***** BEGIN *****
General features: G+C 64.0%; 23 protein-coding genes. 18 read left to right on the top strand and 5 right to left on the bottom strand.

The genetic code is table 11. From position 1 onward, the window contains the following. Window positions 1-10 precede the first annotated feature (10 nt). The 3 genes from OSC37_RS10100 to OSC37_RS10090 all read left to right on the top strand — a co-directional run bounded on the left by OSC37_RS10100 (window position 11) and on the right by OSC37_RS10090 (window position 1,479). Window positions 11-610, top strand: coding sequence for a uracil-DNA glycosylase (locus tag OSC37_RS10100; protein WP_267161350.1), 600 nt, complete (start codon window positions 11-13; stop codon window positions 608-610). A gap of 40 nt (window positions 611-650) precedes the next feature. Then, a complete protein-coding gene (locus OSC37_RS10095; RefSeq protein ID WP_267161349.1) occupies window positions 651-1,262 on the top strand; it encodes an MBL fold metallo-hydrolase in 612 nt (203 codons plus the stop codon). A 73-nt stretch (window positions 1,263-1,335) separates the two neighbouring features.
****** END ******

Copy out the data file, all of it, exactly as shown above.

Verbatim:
General features: G+C 64.0%; 23 protein-coding genes. 18 read left to right on the top strand and 5 right to left on the bottom strand.

The genetic code is table 11. From position 1 onward, the window contains the following. Window positions 1-10 precede the first annotated feature (10 nt). The 3 genes from OSC37_RS10100 to OSC37_RS10090 all read left to right on the top strand — a co-directional run bounded on the left by OSC37_RS10100 (window position 11) and on the right by OSC37_RS10090 (window position 1,479). Window positions 11-610, top strand: coding sequence for a uracil-DNA glycosylase (locus tag OSC37_RS10100; protein WP_267161350.1), 600 nt, complete (start codon window positions 11-13; stop codon window positions 608-610). A gap of 40 nt (window positions 611-650) precedes the next feature. Then, a complete protein-coding gene (locus OSC37_RS10095; RefSeq protein ID WP_267161349.1) occupies window positions 651-1,262 on the top strand; it encodes an MBL fold metallo-hydrolase in 612 nt (203 codons plus the stop codon). A 73-nt stretch (window positions 1,263-1,335) separates the two neighbouring features.